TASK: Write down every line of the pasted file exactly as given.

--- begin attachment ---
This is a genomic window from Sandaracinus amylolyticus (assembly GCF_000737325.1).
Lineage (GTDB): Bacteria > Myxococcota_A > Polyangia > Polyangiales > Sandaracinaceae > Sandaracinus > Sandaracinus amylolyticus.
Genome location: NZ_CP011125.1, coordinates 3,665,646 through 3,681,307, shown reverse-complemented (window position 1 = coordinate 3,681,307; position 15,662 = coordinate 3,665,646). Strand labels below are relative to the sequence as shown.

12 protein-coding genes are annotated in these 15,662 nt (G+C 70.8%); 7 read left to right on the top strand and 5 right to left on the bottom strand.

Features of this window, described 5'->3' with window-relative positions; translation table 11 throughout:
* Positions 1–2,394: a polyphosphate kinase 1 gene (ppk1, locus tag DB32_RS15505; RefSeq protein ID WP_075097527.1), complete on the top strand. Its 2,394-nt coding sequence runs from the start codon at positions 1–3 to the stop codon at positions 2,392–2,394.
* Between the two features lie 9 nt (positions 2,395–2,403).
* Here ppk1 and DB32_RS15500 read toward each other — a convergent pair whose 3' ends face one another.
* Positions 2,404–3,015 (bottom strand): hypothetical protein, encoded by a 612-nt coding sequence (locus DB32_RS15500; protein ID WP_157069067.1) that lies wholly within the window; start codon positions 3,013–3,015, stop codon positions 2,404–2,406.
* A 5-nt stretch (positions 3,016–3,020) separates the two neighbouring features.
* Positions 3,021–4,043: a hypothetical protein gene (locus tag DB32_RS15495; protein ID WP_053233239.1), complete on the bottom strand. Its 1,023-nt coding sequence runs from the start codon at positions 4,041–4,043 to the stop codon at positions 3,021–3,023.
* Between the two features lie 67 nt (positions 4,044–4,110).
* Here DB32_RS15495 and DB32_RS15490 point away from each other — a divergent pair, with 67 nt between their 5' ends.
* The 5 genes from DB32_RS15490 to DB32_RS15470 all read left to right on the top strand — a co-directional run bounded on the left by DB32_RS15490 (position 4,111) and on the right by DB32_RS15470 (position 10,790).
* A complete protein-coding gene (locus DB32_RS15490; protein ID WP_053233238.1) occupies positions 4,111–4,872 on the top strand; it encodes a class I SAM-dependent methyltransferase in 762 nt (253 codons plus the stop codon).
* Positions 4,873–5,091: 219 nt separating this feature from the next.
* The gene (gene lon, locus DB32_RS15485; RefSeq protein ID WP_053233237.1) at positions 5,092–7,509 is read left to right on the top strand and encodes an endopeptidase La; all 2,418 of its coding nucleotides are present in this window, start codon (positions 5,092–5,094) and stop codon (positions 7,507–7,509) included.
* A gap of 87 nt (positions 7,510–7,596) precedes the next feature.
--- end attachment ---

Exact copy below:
This is a genomic window from Sandaracinus amylolyticus (assembly GCF_000737325.1).
Lineage (GTDB): Bacteria > Myxococcota_A > Polyangia > Polyangiales > Sandaracinaceae > Sandaracinus > Sandaracinus amylolyticus.
Genome location: NZ_CP011125.1, coordinates 3,665,646 through 3,681,307, shown reverse-complemented (window position 1 = coordinate 3,681,307; position 15,662 = coordinate 3,665,646). Strand labels below are relative to the sequence as shown.

12 protein-coding genes are annotated in these 15,662 nt (G+C 70.8%); 7 read left to right on the top strand and 5 right to left on the bottom strand.

Features of this window, described 5'->3' with window-relative positions; translation table 11 throughout:
* Positions 1–2,394: a polyphosphate kinase 1 gene (ppk1, locus tag DB32_RS15505; RefSeq protein ID WP_075097527.1), complete on the top strand. Its 2,394-nt coding sequence runs from the start codon at positions 1–3 to the stop codon at positions 2,392–2,394.
* Between the two features lie 9 nt (positions 2,395–2,403).
* Here ppk1 and DB32_RS15500 read toward each other — a convergent pair whose 3' ends face one another.
* Positions 2,404–3,015 (bottom strand): hypothetical protein, encoded by a 612-nt coding sequence (locus DB32_RS15500; protein ID WP_157069067.1) that lies wholly within the window; start codon positions 3,013–3,015, stop codon positions 2,404–2,406.
* A 5-nt stretch (positions 3,016–3,020) separates the two neighbouring features.
* Positions 3,021–4,043: a hypothetical protein gene (locus tag DB32_RS15495; protein ID WP_053233239.1), complete on the bottom strand. Its 1,023-nt coding sequence runs from the start codon at positions 4,041–4,043 to the stop codon at positions 3,021–3,023.
* Between the two features lie 67 nt (positions 4,044–4,110).
* Here DB32_RS15495 and DB32_RS15490 point away from each other — a divergent pair, with 67 nt between their 5' ends.
* The 5 genes from DB32_RS15490 to DB32_RS15470 all read left to right on the top strand — a co-directional run bounded on the left by DB32_RS15490 (position 4,111) and on the right by DB32_RS15470 (position 10,790).
* A complete protein-coding gene (locus DB32_RS15490; protein ID WP_053233238.1) occupies positions 4,111–4,872 on the top strand; it encodes a class I SAM-dependent methyltransferase in 762 nt (253 codons plus the stop codon).
* Positions 4,873–5,091: 219 nt separating this feature from the next.
* The gene (gene lon, locus DB32_RS15485; RefSeq protein ID WP_053233237.1) at positions 5,092–7,509 is read left to right on the top strand and encodes an endopeptidase La; all 2,418 of its coding nucleotides are present in this window, start codon (positions 5,092–5,094) and stop codon (positions 7,507–7,509) included.
* A gap of 87 nt (positions 7,510–7,596) precedes the next feature.